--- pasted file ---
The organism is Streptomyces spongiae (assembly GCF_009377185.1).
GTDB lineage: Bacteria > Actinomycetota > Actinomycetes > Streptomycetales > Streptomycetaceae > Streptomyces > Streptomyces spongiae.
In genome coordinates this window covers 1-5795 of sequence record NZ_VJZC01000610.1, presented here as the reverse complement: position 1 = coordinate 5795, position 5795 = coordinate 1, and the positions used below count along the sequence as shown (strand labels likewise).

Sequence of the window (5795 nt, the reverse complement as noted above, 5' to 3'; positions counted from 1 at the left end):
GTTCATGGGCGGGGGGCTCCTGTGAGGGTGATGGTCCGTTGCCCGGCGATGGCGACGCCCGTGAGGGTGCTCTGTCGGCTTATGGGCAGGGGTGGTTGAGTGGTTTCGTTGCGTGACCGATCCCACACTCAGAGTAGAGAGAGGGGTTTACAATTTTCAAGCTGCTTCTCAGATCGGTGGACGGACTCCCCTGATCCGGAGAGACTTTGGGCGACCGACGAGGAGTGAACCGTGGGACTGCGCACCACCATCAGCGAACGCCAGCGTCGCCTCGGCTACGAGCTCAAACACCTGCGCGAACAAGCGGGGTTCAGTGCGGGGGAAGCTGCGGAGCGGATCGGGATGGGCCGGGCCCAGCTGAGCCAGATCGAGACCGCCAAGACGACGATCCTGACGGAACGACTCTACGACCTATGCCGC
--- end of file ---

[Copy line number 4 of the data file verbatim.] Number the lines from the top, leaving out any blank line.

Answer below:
Sequence of the window (5795 nt, the reverse complement as noted above, 5' to 3'; positions counted from 1 at the left end):